AMITYVILLE, L. I., Nov. 18, 1974
Nearly 1,000 friends, relatives and village residents gathered here today at the funeral services for the six members of the DeFeo family who were found murdered in their beds last week.
While the services were held at the St. Martin of Tours Roman Catholic Church, a Suffolk County grand jury in Riverhead handed up an indictment charging the 23‐year‐old surviving son of the family Ronald Jr., with six courts of murder in the second degree.
“What can you say? They gone now and the least would do is to bid them far well,” one relative said after the Mass of the Resurrection at the church, where the DeFeds had worShiped in the nine years they pied in this village Long Island’s South Shore.
“They were a nice family another mourner said
A spokesman for the familiy said that the services were to have been private but that the “response from sympathizers was overwhelming.” The pews were packed, and outside, watched by a heavy police detail, stood scores of bystanders.
Today’s indictment charges that the victims—Ronald DeFeo Sr., 43 years old, his wife, Louise, 42, daughters, Dawn, 18, and Allison, 13; and sons, Mark, 11, and John Matthew, —were shot by Ronald Jr. early last. Wednesday with a.35 caliber rifle as they slept in their beds at the family home at 112 Ocean Avenue here.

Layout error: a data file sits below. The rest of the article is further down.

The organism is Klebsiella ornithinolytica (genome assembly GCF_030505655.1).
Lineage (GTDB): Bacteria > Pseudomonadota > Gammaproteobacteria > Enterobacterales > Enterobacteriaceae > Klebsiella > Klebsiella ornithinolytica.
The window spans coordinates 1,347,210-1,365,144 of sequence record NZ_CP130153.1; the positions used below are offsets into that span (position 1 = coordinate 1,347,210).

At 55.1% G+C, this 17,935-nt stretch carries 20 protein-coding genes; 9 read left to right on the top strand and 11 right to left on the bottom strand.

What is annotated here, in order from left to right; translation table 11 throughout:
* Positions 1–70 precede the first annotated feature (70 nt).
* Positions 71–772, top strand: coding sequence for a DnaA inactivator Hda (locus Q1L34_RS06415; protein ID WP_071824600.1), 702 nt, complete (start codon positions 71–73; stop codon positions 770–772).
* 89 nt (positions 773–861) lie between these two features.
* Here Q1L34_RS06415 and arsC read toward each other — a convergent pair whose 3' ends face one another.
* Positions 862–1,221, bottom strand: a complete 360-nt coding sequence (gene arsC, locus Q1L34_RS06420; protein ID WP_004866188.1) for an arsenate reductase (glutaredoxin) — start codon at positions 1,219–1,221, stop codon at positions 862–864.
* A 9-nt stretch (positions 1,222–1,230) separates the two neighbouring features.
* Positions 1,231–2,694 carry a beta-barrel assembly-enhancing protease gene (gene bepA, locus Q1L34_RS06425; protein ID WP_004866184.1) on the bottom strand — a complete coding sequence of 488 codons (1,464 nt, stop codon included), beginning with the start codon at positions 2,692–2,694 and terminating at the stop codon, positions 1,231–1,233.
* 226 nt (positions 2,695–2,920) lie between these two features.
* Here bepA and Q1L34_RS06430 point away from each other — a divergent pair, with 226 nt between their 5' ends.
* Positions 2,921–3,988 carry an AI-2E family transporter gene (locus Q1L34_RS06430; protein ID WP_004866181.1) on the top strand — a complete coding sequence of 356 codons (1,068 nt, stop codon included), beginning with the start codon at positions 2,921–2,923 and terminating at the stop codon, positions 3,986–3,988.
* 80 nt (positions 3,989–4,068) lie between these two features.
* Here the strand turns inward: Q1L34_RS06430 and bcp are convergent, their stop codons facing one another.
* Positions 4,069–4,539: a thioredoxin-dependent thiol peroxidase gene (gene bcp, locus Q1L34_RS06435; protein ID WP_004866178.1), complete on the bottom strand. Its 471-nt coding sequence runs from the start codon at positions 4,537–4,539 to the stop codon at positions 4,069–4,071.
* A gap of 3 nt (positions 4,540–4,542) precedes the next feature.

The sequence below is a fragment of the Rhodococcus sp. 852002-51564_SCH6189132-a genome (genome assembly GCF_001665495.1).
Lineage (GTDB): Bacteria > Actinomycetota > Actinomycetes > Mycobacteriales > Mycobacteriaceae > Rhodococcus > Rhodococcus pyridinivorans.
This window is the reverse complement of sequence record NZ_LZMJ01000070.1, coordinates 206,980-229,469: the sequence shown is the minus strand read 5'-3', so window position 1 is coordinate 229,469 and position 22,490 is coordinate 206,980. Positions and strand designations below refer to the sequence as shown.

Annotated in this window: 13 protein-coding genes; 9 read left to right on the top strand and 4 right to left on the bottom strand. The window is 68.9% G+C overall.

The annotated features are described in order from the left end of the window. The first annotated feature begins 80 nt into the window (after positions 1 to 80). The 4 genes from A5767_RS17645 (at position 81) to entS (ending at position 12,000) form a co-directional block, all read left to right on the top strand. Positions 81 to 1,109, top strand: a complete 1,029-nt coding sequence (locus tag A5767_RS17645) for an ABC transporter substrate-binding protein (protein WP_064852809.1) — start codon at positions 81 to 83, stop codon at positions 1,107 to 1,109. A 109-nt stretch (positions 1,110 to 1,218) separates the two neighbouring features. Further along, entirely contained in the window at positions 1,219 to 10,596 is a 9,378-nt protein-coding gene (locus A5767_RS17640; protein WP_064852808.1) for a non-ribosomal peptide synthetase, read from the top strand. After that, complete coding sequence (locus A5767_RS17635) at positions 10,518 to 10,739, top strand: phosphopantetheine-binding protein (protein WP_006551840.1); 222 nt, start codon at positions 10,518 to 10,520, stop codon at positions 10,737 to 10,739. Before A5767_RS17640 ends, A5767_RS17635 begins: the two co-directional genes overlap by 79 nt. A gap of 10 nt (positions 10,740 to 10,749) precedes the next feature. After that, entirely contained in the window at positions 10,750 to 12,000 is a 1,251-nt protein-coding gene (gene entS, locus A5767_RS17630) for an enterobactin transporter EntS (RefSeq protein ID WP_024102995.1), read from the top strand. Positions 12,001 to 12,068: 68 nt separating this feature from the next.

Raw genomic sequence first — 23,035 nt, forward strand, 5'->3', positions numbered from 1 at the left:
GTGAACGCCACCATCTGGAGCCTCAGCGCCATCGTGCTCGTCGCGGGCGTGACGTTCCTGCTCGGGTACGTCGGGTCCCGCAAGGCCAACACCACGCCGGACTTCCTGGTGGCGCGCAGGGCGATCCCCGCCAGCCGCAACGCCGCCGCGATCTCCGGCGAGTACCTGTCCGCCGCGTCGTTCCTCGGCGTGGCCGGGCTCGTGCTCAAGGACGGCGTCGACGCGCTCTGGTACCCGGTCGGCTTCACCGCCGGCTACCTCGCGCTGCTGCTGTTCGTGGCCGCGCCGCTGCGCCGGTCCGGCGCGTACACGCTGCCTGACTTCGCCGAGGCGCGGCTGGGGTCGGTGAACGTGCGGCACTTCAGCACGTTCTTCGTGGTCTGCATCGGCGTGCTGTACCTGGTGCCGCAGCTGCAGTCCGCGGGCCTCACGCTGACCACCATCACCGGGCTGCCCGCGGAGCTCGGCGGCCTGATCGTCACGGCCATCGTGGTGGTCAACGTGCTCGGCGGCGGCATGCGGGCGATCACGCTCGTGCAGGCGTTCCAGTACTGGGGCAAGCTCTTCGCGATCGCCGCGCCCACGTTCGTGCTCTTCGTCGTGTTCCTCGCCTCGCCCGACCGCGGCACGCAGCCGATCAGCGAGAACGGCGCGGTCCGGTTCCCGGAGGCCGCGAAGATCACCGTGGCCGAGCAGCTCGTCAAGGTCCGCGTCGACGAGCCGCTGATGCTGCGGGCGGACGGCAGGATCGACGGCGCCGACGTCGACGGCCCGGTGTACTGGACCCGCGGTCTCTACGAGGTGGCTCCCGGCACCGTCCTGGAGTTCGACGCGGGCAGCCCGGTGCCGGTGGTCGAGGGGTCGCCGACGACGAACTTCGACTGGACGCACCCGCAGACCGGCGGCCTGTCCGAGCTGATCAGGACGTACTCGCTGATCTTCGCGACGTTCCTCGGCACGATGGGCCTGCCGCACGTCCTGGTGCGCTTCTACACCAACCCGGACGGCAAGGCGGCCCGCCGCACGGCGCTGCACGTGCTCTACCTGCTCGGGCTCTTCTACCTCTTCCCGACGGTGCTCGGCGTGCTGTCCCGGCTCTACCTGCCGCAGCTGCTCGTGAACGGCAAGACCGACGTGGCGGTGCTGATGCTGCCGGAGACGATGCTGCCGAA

The police are still trying to establish the motive for the multiple killings.
‘Why them?” The question was asked, rhetorically, by many of those at the church.
All through the hour‐long mass, which was celebrated by the Rev. James McNamara assistant pastor of the church members of the immediate fem iiy kept their composure, al though friends and even res idents who did not personally know the family wept.
Father McNamara, who administered the last rites to the DeFeos last week, read from the Scriptures and, delivered a short eulogy:
“We come together this morning with troubled hearts But let us understand this ‐through death they have been given true life in our Lord.”
Then the six coffins were carried out of the church to waiting hearses and from there to the St. Charles Cemetery in nearby Pinelawn. There, Father McNamara read from the Script tures again, as about 300 mourners stood with red carnations in their hands. It was only then that Mr. and Mrs. Michael Brigante—Mrs. DeFeo’s parents—broke down.
Long after the mourners had gone and the coffins lowered into the ground, a black limou sine was still parked in the cemetery. In it was Joseph DeFeo, Mr. DeFeo Sr.’s father. He held a rosary in his hands and he kept staring at the graves.